The Early 1970s When “Jesus Rock” Ruled the Airwaves

First, let me assure you that no matter what you might think from the title, this is not going to be preachy — it’s simply an observation of a phenomenon along the lines of those I made regarding the fashions of the 70s, 1974’s chart toppers, or the “two hit wonders” of the 70s. “Jesus Rock,” or “Jesus Music” as it was called, was an early 70s genre of music that briefly populated the Top 40 airwaves, giving rise to the belief that music about religion could be both mainstream and cool. During the period between 1970 and 1972, iconic/seminal/classic rock performers such as Led Zeppelin, David Bowie, Black Sabbath, and Jethro Tull had trouble making the Top 40, and none of them cracked the Top 10 even once. In the meantime, now largely forgotten artists such as Pacific Gas and Electric, Murray Head, and Norman Greenbaum were ruling the charts with rock songs about Jesus. So what was this so-called Jesus Rock movement all about?

It would probably take a dissertation-length study to figure that out (and I’m sure there have been a few); but again, I’m not about trying to root out the cause. I’m simply trying to make a few salient observations about the fact that it just was. Obviously the increasingly popular Christian-themed rock operas were partly responsible, when audiences who once turned out on Broadway for the likes of Hair in the 1960s were now treated to Jesus Christ Superstar and Godspell instead. These musicals spawned some really good songs regardless of what they were about; and, independently of this, a number of songs about faith came out that used pop, rock, and R&B rhythms rather than the traditional “church-music” sound. Suddenly it seemed everyone was singing about their relationship with God. That being said, what follows is a list of a few of the most popular songs during a period when Jesus Rock ruled the airwaves.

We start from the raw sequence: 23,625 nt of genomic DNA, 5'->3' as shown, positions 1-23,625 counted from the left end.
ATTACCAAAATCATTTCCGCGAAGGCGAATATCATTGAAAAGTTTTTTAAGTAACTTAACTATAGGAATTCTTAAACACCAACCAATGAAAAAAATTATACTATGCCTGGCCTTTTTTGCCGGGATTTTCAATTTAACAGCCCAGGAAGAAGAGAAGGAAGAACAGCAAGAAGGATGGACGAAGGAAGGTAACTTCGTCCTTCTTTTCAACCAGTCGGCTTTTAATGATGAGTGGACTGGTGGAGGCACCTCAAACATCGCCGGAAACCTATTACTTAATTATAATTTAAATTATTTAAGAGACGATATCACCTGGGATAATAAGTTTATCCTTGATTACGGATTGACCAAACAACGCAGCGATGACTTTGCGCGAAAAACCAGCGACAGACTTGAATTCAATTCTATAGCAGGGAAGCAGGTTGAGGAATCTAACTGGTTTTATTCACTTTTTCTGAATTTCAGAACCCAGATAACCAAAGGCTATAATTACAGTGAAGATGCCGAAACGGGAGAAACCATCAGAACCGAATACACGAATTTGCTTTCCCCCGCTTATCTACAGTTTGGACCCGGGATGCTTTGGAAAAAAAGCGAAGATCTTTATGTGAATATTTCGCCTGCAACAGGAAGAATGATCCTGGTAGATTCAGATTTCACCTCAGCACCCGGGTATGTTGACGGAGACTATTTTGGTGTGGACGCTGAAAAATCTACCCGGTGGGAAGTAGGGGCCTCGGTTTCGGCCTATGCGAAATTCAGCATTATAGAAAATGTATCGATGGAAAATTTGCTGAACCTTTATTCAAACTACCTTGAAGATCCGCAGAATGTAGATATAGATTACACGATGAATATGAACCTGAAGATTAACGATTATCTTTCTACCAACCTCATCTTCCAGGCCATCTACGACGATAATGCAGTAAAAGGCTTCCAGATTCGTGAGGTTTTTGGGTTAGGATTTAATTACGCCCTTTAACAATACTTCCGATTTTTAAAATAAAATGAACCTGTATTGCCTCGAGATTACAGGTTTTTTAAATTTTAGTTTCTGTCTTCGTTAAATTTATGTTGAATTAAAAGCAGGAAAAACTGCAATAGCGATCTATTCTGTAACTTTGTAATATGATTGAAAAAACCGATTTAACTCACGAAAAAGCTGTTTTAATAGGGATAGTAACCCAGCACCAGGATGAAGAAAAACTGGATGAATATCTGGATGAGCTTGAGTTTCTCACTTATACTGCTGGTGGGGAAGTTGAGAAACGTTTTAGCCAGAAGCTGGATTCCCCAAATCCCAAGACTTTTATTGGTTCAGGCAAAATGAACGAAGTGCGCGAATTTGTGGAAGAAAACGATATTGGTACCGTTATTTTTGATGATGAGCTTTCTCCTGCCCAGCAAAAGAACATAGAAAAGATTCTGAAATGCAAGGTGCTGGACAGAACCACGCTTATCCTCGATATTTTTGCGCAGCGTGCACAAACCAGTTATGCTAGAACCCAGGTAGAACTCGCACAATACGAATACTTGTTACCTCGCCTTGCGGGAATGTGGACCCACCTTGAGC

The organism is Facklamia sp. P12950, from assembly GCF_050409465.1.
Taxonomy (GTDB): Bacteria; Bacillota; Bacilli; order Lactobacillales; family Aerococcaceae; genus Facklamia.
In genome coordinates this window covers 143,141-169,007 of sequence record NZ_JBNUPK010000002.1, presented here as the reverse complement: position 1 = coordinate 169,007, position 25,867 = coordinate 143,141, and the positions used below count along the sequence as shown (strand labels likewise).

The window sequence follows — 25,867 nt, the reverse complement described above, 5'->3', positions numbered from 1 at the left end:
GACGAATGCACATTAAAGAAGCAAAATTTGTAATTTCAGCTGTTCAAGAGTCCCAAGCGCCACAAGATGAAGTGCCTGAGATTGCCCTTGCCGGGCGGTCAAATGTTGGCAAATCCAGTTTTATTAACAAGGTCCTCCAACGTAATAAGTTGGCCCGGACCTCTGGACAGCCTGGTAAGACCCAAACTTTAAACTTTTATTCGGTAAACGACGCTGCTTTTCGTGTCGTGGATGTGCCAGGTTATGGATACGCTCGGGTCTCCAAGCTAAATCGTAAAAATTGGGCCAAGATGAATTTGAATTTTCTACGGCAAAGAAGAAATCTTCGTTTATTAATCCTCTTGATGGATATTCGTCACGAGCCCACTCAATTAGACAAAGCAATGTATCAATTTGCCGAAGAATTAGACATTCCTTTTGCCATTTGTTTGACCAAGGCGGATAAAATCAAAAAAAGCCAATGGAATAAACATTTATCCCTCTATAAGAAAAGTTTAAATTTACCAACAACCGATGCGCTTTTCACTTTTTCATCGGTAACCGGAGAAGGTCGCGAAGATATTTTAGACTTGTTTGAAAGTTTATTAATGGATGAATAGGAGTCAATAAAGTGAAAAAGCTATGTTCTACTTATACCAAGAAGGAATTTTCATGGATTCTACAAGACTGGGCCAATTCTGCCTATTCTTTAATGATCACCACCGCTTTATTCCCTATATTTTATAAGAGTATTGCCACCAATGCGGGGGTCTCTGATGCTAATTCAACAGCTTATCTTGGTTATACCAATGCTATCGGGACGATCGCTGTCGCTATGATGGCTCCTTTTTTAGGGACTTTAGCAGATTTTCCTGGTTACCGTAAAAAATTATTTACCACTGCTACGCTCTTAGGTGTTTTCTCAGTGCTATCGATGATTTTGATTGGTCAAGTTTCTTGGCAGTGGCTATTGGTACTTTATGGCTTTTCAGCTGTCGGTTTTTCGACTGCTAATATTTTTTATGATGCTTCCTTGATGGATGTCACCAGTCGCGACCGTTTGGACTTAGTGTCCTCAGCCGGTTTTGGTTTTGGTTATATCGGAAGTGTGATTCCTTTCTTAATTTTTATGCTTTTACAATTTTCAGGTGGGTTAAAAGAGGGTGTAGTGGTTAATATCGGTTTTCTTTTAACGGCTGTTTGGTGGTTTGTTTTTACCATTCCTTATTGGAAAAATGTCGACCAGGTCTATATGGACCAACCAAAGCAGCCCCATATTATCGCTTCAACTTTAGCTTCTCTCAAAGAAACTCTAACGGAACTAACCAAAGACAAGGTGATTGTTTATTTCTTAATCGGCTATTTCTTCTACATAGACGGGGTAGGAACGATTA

“Jesus is a Soul Man,” Lawrence Reynolds (1969); Billboard #28

The first song in this survey is actually one I’d forgotten about until it started running through my head when I was writing this piece. The first version I came across was Johnny Rivers’ 1970 recording, but as soon as I did I knew that wasn’t the one I remembered. I looked at little further and discovered it was this one: the original released in late 1969 by co-writer Lawrence Reynolds.

“Lawrence who?” That’s what I thought too. This was his only Top 40 hit, but as you’ll see from the songs that follow, a track record of successful recordings is largely an anomaly here. The song is almost painfully slow and mellow, but tries to relate to the youth of the day with “hip” language. For example, “Oh, they say that He’s a square/That Jesus, He ain’t nowhere.” I guess it worked – it went to #28 on the pop charts. This might have been the first indication that Jesus was becoming cool in popular music circles.